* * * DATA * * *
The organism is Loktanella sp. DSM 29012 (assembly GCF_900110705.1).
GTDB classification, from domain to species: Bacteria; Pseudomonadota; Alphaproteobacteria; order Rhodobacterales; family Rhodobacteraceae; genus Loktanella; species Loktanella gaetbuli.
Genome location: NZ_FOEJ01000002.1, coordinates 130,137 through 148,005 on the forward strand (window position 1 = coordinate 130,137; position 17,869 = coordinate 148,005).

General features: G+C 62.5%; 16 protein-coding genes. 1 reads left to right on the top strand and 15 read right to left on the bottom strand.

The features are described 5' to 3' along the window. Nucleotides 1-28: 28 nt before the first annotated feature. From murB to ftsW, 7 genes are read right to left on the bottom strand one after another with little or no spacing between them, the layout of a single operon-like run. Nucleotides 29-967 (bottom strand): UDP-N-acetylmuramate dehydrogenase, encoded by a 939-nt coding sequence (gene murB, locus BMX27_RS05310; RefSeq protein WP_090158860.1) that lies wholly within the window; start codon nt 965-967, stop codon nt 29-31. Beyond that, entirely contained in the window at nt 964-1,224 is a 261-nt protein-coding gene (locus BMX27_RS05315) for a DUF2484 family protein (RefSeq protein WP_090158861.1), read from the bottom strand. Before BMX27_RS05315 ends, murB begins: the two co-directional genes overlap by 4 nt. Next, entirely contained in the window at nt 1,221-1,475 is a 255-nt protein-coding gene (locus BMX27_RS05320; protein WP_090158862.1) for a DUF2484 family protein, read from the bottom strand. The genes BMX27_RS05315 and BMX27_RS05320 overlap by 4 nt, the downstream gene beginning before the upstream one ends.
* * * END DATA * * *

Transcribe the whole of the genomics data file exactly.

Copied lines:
The organism is Loktanella sp. DSM 29012 (assembly GCF_900110705.1).
GTDB classification, from domain to species: Bacteria; Pseudomonadota; Alphaproteobacteria; order Rhodobacterales; family Rhodobacteraceae; genus Loktanella; species Loktanella gaetbuli.
Genome location: NZ_FOEJ01000002.1, coordinates 130,137 through 148,005 on the forward strand (window position 1 = coordinate 130,137; position 17,869 = coordinate 148,005).

General features: G+C 62.5%; 16 protein-coding genes. 1 reads left to right on the top strand and 15 read right to left on the bottom strand.

The features are described 5' to 3' along the window. Nucleotides 1-28: 28 nt before the first annotated feature. From murB to ftsW, 7 genes are read right to left on the bottom strand one after another with little or no spacing between them, the layout of a single operon-like run. Nucleotides 29-967 (bottom strand): UDP-N-acetylmuramate dehydrogenase, encoded by a 939-nt coding sequence (gene murB, locus BMX27_RS05310; RefSeq protein WP_090158860.1) that lies wholly within the window; start codon nt 965-967, stop codon nt 29-31. Beyond that, entirely contained in the window at nt 964-1,224 is a 261-nt protein-coding gene (locus BMX27_RS05315) for a DUF2484 family protein (RefSeq protein WP_090158861.1), read from the bottom strand. Before BMX27_RS05315 ends, murB begins: the two co-directional genes overlap by 4 nt. Next, entirely contained in the window at nt 1,221-1,475 is a 255-nt protein-coding gene (locus BMX27_RS05320; protein WP_090158862.1) for a DUF2484 family protein, read from the bottom strand. The genes BMX27_RS05315 and BMX27_RS05320 overlap by 4 nt, the downstream gene beginning before the upstream one ends.